For the past few years, public records archiving has become so vague that many state governments are now implementing new rules to control the rise of new communication platforms. While public records archiving is usually done in big companies, not everyone understands why it should be done. With the addition of these new rules come a lot of issues for public offices. These issues have come from the myths associated with public records archiving, and we compiled them to finally clear the air and let the truth be known.
First of all, it is not crucial to record SMS messages, but archiving text messages is part of public records law. Government sectors need to make a solution that will let them capture and record mobile SMS of their employees in order to stay compliant. Another common mistake is that the government can rely on carrier networks when it comes to retaining mobile communications. Carrier networks are not obliged to retain records of their customer’s mobile communications. They also do not archive messages for long-term by default.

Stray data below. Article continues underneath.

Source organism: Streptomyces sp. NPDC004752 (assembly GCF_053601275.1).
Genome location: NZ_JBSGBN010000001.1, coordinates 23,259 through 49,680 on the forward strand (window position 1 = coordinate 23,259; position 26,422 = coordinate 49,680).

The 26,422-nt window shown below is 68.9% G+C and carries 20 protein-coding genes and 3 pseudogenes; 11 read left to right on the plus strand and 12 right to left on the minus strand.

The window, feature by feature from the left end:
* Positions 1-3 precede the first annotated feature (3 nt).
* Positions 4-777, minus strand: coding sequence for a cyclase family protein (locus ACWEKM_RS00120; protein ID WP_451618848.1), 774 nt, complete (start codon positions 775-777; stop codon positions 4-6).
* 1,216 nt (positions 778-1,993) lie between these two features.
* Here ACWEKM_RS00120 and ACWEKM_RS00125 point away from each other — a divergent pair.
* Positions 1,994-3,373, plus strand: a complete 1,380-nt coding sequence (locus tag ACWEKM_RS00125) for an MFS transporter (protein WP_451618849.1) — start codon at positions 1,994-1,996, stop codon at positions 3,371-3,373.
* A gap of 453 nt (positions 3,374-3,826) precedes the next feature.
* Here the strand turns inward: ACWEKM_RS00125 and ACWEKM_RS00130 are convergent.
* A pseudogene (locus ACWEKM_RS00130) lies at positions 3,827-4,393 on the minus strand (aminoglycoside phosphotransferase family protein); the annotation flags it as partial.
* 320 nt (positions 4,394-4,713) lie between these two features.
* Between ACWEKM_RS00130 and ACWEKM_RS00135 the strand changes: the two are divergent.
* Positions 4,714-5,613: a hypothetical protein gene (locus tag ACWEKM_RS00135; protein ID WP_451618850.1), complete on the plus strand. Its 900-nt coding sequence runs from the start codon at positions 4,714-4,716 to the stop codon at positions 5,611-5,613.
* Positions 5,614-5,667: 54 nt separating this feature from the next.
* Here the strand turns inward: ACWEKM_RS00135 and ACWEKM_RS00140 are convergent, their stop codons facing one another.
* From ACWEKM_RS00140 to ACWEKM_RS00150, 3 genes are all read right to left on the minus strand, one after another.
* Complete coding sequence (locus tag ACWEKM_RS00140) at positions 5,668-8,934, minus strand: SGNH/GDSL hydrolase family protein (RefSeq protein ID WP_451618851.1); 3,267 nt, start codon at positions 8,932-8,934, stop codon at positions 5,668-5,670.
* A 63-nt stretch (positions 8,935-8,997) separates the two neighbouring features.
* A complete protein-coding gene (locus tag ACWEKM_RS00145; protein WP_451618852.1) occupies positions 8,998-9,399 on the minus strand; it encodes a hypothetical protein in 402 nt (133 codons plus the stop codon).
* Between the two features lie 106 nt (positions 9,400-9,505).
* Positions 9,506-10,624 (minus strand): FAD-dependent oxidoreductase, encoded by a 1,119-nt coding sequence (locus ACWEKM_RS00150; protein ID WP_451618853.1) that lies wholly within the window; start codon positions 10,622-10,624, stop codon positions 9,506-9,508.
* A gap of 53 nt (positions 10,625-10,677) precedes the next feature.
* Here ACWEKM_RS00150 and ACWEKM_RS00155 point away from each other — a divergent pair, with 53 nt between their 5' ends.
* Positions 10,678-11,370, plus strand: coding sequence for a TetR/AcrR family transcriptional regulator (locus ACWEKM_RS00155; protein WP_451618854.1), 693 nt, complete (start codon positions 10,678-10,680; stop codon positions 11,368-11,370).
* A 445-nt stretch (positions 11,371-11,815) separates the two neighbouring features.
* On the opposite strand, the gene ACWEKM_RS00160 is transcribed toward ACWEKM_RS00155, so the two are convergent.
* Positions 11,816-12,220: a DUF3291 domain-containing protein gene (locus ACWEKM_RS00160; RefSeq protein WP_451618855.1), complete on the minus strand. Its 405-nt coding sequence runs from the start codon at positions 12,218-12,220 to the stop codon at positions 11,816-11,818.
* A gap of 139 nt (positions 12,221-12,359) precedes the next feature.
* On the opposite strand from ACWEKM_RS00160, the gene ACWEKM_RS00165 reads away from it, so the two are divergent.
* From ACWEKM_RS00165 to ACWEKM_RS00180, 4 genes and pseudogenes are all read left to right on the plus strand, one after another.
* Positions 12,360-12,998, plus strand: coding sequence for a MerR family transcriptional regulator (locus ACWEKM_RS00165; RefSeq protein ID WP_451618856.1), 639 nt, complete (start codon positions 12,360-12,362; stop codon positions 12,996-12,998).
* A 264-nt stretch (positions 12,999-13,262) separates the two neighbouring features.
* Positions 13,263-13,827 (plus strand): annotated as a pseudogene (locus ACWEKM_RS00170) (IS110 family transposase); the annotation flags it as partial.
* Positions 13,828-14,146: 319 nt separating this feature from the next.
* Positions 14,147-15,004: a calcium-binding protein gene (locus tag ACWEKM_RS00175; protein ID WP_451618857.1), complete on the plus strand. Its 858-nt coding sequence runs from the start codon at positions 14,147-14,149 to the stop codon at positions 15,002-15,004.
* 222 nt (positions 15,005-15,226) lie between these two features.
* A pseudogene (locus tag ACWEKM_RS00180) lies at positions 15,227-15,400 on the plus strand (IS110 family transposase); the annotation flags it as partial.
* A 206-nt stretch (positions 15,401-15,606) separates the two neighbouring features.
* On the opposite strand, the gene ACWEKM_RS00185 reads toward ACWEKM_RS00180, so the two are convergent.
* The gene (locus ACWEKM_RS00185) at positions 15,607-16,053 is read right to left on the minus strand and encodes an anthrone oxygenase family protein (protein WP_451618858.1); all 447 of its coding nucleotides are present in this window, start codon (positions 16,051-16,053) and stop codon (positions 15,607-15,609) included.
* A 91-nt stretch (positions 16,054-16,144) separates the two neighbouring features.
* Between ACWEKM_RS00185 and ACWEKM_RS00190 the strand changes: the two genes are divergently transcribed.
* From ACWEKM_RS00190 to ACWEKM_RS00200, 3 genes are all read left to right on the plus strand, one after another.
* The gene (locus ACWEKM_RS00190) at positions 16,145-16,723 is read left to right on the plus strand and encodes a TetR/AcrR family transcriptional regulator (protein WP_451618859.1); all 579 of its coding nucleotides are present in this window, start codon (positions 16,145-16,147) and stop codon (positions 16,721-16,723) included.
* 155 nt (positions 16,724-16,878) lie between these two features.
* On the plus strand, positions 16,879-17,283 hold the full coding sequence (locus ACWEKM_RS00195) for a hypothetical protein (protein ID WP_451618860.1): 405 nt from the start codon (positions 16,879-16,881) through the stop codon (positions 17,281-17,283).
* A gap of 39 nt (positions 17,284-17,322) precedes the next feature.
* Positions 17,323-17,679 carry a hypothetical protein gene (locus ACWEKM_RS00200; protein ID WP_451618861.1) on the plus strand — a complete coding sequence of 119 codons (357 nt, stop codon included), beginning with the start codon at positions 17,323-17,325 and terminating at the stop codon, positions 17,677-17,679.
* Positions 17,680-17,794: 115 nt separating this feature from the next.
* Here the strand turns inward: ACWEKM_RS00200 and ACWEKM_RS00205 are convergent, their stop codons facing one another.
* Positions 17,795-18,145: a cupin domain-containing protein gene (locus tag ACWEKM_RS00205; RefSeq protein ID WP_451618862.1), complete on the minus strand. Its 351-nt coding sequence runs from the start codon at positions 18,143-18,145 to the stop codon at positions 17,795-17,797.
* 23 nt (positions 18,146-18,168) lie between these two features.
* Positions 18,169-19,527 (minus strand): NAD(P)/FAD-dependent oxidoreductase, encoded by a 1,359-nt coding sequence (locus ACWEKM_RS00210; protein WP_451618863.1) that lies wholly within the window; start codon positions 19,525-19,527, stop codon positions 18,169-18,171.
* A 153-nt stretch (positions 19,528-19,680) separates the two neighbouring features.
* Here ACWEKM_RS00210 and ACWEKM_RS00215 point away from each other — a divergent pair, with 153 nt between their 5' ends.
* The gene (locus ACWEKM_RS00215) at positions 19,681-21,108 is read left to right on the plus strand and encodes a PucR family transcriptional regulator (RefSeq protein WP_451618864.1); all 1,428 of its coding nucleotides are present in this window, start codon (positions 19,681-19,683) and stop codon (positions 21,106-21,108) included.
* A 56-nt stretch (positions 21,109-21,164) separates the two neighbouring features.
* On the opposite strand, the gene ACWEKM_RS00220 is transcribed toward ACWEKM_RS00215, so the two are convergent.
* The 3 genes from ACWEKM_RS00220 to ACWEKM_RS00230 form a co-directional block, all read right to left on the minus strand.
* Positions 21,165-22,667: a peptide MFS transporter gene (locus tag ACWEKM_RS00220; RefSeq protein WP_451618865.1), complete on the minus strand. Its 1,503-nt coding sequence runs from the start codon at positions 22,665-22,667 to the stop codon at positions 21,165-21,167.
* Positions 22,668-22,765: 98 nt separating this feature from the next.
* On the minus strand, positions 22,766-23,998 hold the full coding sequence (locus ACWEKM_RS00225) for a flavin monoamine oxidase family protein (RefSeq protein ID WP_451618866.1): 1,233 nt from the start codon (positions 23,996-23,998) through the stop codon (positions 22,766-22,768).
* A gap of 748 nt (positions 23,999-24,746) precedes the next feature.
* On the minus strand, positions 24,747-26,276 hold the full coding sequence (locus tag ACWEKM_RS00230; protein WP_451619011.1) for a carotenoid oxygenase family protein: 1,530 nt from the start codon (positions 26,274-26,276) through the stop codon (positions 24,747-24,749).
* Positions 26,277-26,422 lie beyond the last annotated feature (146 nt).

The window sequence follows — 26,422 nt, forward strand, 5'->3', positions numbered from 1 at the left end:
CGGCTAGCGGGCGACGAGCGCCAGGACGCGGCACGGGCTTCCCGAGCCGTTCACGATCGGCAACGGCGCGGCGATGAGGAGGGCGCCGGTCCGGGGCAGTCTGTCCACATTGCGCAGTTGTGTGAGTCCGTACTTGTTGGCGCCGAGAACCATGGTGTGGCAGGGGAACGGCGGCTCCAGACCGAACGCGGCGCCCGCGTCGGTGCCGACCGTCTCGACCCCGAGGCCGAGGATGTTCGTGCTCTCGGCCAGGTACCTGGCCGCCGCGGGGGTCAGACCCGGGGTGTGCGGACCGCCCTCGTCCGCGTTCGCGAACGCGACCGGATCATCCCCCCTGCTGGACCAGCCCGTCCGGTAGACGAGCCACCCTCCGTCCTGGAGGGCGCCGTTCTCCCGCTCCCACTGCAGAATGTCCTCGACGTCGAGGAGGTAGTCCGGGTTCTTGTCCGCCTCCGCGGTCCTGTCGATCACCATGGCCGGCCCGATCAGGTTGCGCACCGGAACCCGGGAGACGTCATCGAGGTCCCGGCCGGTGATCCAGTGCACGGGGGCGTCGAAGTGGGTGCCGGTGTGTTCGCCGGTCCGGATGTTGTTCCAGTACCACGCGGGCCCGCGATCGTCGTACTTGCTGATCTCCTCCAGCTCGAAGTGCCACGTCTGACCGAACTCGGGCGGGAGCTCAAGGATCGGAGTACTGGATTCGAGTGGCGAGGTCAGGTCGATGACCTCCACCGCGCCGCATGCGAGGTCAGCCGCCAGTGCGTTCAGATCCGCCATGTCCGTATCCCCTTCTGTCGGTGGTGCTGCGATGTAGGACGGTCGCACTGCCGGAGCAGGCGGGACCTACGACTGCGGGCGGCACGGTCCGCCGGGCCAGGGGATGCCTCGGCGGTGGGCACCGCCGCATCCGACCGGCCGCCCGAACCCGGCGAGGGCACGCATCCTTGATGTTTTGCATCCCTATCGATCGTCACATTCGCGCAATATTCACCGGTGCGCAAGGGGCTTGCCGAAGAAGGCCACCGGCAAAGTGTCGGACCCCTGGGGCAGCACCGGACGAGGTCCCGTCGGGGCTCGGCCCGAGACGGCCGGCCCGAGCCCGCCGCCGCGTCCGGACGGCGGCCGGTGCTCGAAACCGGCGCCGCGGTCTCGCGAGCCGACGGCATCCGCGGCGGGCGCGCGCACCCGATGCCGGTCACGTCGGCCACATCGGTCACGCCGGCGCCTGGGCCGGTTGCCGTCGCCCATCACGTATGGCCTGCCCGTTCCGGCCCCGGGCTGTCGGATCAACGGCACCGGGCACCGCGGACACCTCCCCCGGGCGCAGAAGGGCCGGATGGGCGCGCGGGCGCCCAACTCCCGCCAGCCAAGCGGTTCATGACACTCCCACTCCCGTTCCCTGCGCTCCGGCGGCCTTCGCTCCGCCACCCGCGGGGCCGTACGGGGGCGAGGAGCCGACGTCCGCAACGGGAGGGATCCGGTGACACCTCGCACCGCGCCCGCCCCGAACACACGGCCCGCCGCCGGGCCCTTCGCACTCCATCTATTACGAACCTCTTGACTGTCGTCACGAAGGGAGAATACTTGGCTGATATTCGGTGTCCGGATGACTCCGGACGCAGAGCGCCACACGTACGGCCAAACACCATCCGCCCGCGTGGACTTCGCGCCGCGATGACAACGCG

It is also not true that there is a definite period of retention for mobile messages. The retention period for electronic records will varydepending on the state you are located in. Lastly, it is not true that banning text messaging at work is key to compliance.However, the no-texting policy is not an FOIA and public records defense.
To learn more about these common myths about public records archiving, here’s an infographic by Telemessage.